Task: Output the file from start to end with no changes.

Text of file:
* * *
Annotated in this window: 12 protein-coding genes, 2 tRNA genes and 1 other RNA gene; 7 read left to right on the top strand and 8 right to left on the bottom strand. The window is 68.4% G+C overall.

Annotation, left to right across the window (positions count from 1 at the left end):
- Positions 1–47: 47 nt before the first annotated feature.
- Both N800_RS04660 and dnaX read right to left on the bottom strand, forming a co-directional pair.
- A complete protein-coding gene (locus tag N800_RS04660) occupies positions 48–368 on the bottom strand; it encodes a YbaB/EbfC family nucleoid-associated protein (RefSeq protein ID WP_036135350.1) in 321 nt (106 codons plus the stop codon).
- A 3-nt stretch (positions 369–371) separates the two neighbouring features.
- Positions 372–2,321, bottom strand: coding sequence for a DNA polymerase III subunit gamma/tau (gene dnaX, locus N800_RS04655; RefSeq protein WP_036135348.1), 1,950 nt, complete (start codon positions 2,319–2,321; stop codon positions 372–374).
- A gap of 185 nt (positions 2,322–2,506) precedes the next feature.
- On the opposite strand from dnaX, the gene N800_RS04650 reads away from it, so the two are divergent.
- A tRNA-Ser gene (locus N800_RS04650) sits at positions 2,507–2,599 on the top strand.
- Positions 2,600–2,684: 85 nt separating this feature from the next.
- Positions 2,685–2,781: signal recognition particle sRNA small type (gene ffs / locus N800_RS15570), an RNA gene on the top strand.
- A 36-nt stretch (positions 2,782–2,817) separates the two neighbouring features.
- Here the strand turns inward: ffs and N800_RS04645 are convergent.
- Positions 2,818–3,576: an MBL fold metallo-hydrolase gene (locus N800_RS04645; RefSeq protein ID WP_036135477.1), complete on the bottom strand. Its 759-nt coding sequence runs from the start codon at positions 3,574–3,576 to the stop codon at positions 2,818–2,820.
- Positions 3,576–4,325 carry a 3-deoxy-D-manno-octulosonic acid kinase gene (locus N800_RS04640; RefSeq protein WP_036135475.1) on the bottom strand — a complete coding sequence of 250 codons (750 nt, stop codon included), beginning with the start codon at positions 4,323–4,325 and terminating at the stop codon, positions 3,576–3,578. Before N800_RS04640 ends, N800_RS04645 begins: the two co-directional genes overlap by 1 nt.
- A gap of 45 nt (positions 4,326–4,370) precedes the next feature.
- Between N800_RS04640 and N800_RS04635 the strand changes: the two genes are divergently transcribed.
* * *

Annotated in this window: 12 protein-coding genes, 2 tRNA genes and 1 other RNA gene; 7 read left to right on the top strand and 8 right to left on the bottom strand. The window is 68.4% G+C overall.

Annotation, left to right across the window (positions count from 1 at the left end):
- Positions 1–47: 47 nt before the first annotated feature.
- Both N800_RS04660 and dnaX read right to left on the bottom strand, forming a co-directional pair.
- A complete protein-coding gene (locus tag N800_RS04660) occupies positions 48–368 on the bottom strand; it encodes a YbaB/EbfC family nucleoid-associated protein (RefSeq protein ID WP_036135350.1) in 321 nt (106 codons plus the stop codon).
- A 3-nt stretch (positions 369–371) separates the two neighbouring features.
- Positions 372–2,321, bottom strand: coding sequence for a DNA polymerase III subunit gamma/tau (gene dnaX, locus N800_RS04655; RefSeq protein WP_036135348.1), 1,950 nt, complete (start codon positions 2,319–2,321; stop codon positions 372–374).
- A gap of 185 nt (positions 2,322–2,506) precedes the next feature.
- On the opposite strand from dnaX, the gene N800_RS04650 reads away from it, so the two are divergent.
- A tRNA-Ser gene (locus N800_RS04650) sits at positions 2,507–2,599 on the top strand.
- Positions 2,600–2,684: 85 nt separating this feature from the next.
- Positions 2,685–2,781: signal recognition particle sRNA small type (gene ffs / locus N800_RS15570), an RNA gene on the top strand.
- A 36-nt stretch (positions 2,782–2,817) separates the two neighbouring features.
- Here the strand turns inward: ffs and N800_RS04645 are convergent.
- Positions 2,818–3,576: an MBL fold metallo-hydrolase gene (locus N800_RS04645; RefSeq protein ID WP_036135477.1), complete on the bottom strand. Its 759-nt coding sequence runs from the start codon at positions 3,574–3,576 to the stop codon at positions 2,818–2,820.
- Positions 3,576–4,325 carry a 3-deoxy-D-manno-octulosonic acid kinase gene (locus N800_RS04640; RefSeq protein WP_036135475.1) on the bottom strand — a complete coding sequence of 250 codons (750 nt, stop codon included), beginning with the start codon at positions 4,323–4,325 and terminating at the stop codon, positions 3,576–3,578. Before N800_RS04640 ends, N800_RS04645 begins: the two co-directional genes overlap by 1 nt.
- A gap of 45 nt (positions 4,326–4,370) precedes the next feature.
- Between N800_RS04640 and N800_RS04635 the strand changes: the two genes are divergently transcribed.